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Customer Review

on 21 November 2012
Having struggled through this drab book, I would nevertheless recommend it as essential reading to anyone who has an interest in the future direction of the global economy and does not, at the same time, believe that `muddling through' can in the end save the day. As of late 2012 it still appears, on the balance of probabilities, that the cracks in the Eurozone will bring about a major global recession, further blighting the lives of millions.

The book is described as "a collective effort by members of the Research on Money and Finance at the School of Oriental and African Studies in London." London, of course, is a kind of off-shore listening post as far as the Eurozone is concerned - though the lead author, Costas Lapavitsas, is a fully paid-up Greek - and we get a flavour of the discussion in the introduction: "The ruling strata of Europe have been determined to create a form of money capable of competing against the dollar in the world market, and thereby furthering the interests of large European banks and enterprises. Governments have not desisted even when the mechanisms of the euro have grossly magnified the recessionary forces ... the burden has been passed onto the working people of Europe in the form of reduced wages and pensions, higher unemployment, unravelling of the welfare state, deregulation and privatisation."

Inevitably, perhaps, the focus is on Greece as the `canary in the mine' whose dire symptoms were a foretaste of those now becoming obvious in all the peripheral countries. The book contributes an exemplary analysis of how we arrived at this appalling situation, supported by numerous diagrams. These, it has to be said, are hard work: eg `Sovereign CDS spreads: 5 years' graphically demonstrates the road to hell for Greece, Ireland, Portugal and Spain as compared with the relative (economic) heaven of France and Germany over one year from mid-2009; but to fully grasp its significance you need to simultaneously read up on `CDS spreads' and unravel six shades of grey.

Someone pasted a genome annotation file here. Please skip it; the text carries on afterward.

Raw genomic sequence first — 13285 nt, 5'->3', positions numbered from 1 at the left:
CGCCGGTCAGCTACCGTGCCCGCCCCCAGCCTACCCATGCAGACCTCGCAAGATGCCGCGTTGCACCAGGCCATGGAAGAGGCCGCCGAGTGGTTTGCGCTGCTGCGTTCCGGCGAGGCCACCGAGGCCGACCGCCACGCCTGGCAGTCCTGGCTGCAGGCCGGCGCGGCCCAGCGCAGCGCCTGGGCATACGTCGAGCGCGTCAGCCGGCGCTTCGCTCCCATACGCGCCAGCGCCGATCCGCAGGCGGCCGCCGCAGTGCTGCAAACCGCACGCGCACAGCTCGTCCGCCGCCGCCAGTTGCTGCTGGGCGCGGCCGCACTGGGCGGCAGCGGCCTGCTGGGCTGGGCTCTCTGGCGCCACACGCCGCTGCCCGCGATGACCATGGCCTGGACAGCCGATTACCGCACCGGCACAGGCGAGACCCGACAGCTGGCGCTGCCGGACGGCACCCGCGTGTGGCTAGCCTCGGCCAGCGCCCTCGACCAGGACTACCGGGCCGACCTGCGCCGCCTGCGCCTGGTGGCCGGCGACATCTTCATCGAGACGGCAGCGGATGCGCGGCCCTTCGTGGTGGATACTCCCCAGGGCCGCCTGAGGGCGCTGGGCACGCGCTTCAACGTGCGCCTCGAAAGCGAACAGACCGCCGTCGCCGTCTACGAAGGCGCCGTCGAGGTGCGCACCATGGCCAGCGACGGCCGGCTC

The authors briefly analyse the necessary options if the existing "form of money" is to remain the glue holding the EU together; however they firmly come out on the side of the peripherals defaulting on their own terms, exiting the zone and rebuilding from `square one' with revived national currencies - and identities. So - hello again, for better or worse, to Drachma, Punt, Pesetas, etc...

What is missing from this book is `local colour'. We're left with the feeling that academics and members of the "ruling strata" need to transport themselves from the heights of macro economics to the day-to-day reality of ordinary people whose lives were turned upside-down when the euro was imposed. How these people will react to the profound political and economic changes which are, even now, being planned behind closed doors, will determine the colour of all our futures.
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